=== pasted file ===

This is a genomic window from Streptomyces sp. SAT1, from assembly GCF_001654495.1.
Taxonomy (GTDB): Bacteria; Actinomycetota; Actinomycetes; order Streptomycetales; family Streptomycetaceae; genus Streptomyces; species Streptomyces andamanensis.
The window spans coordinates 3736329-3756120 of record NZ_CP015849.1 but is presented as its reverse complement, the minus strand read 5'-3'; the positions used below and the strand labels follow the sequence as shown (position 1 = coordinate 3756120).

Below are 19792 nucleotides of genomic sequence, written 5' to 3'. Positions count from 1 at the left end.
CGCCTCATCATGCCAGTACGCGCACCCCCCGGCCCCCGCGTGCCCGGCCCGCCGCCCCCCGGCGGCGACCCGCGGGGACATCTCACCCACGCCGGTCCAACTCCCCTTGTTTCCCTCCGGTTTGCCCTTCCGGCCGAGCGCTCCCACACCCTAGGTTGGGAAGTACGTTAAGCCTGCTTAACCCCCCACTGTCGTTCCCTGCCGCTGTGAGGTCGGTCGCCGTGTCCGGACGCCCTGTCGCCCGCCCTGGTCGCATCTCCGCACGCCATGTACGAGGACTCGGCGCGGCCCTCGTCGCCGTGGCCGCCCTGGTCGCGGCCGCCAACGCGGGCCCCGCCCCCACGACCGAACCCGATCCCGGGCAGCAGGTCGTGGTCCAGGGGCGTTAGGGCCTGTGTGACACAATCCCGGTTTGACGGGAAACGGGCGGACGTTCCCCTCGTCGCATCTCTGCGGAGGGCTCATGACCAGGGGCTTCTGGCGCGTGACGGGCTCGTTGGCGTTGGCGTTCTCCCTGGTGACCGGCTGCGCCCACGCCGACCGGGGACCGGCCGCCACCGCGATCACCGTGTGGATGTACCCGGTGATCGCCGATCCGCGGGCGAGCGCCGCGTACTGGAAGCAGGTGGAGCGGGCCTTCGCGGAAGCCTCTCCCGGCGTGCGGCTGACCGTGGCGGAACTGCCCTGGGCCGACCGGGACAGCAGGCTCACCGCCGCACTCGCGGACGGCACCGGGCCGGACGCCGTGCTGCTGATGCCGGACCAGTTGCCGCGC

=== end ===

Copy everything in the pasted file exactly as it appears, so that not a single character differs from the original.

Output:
This is a genomic window from Streptomyces sp. SAT1, from assembly GCF_001654495.1.
Taxonomy (GTDB): Bacteria; Actinomycetota; Actinomycetes; order Streptomycetales; family Streptomycetaceae; genus Streptomyces; species Streptomyces andamanensis.
The window spans coordinates 3736329-3756120 of record NZ_CP015849.1 but is presented as its reverse complement, the minus strand read 5'-3'; the positions used below and the strand labels follow the sequence as shown (position 1 = coordinate 3756120).

Below are 19792 nucleotides of genomic sequence, written 5' to 3'. Positions count from 1 at the left end.
CGCCTCATCATGCCAGTACGCGCACCCCCCGGCCCCCGCGTGCCCGGCCCGCCGCCCCCCGGCGGCGACCCGCGGGGACATCTCACCCACGCCGGTCCAACTCCCCTTGTTTCCCTCCGGTTTGCCCTTCCGGCCGAGCGCTCCCACACCCTAGGTTGGGAAGTACGTTAAGCCTGCTTAACCCCCCACTGTCGTTCCCTGCCGCTGTGAGGTCGGTCGCCGTGTCCGGACGCCCTGTCGCCCGCCCTGGTCGCATCTCCGCACGCCATGTACGAGGACTCGGCGCGGCCCTCGTCGCCGTGGCCGCCCTGGTCGCGGCCGCCAACGCGGGCCCCGCCCCCACGACCGAACCCGATCCCGGGCAGCAGGTCGTGGTCCAGGGGCGTTAGGGCCTGTGTGACACAATCCCGGTTTGACGGGAAACGGGCGGACGTTCCCCTCGTCGCATCTCTGCGGAGGGCTCATGACCAGGGGCTTCTGGCGCGTGACGGGCTCGTTGGCGTTGGCGTTCTCCCTGGTGACCGGCTGCGCCCACGCCGACCGGGGACCGGCCGCCACCGCGATCACCGTGTGGATGTACCCGGTGATCGCCGATCCGCGGGCGAGCGCCGCGTACTGGAAGCAGGTGGAGCGGGCCTTCGCGGAAGCCTCTCCCGGCGTGCGGCTGACCGTGGCGGAACTGCCCTGGGCCGACCGGGACAGCAGGCTCACCGCCGCACTCGCGGACGGCACCGGGCCGGACGCCGTGCTGCTGATGCCGGACCAGTTGCCGCGC